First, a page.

A Dutch City upon the Flemish Hill. Neo-Calvinist church life in Dutch-speaking Belgium (1894-1978)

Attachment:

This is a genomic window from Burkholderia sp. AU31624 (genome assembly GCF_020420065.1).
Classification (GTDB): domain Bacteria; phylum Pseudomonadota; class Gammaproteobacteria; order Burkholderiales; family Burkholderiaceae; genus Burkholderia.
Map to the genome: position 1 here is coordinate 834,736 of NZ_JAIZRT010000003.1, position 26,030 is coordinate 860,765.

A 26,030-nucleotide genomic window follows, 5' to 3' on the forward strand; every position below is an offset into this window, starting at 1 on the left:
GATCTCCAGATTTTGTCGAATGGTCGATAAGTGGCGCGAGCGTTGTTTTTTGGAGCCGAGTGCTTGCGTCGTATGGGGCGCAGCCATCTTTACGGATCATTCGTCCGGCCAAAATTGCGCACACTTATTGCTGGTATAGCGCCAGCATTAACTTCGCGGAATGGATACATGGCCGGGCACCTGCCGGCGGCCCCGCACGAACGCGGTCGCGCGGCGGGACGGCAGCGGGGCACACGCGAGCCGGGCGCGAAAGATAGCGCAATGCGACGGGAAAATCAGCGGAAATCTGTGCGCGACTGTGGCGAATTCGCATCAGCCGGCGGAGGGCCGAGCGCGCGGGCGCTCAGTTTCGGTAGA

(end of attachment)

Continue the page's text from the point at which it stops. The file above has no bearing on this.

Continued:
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In 1892, the «Christelijke Gereformeerde Kerk» and the «Nederduitse Gereformeerde Kerken (dolerende)» – denominations that had come into being as a result of two schisms within the nineteenth-century «Nederlandse Hervormde Kerk» – amalgamated into the «Gereformeerde Kerken in Nederland» (GKN). Two years later, several orthodox Calvinists in Brussels – almost all of them were Dutch –, who had seceded from the local «Nederlandse evangelische hervormde kerk», established a congregation of their own and sought alliance with the GKN. After the creation of a «gereformeerde kerk» in Brussels, «gereformeerde kerken» were founded in Antwerp (in 1899), in Ghent (in 1926), in Mechlin (in 1938), in Denderleeuw (in 1953) and in Boechout (in 1955). Although these churches were all part of the GKN and fell within the ecclesiastical jurisdiction of the Dutch «classis» Dordrecht, they came to be known as the «Gereformeerde Kerken in België» (GKB). On January 1st, 1979, the GKB merged with two other Belgian Protestant denominations into the «Verenigde Protestantse Kerk in België» (VPKB). In the Netherlands, their specific ‘Neo-Calvinist’ mentality, identity and theology distinguished the «gereformeerden» from the rest of society. The members of the GKB – of whom most were, before the mid-1960s, Dutch – were, however, confronted with a religious, cultural and political context that differed considerably from the Dutch civil order. To see how the «gereformeerden» have dealt with this discrepancy, this thesis looks at the members of the GKB as a distinct socio-religious group in Dutch-speaking Belgium; it focuses on their way of life, their opinions (on societal, ecclesiastical and political issues), their self-image, their attitude towards other Protestants in Belgium as well as Belgian society and culture in general, their relationship with the ‘mother church’ in Holland, the way they legitimised their presence in Belgium and the way others reacted to their presence. The central research question is: how have the «gereformeerden» (Neo-Calvinists) in Belgium positioned themselves in Belgian society at large, in Belgian Protestantism in particular and within the denomination of «Gereformeerde Kerken in Nederland», during the existence of separate «gereformeerde kerken» in Flanders in the period between 1894 and 1978?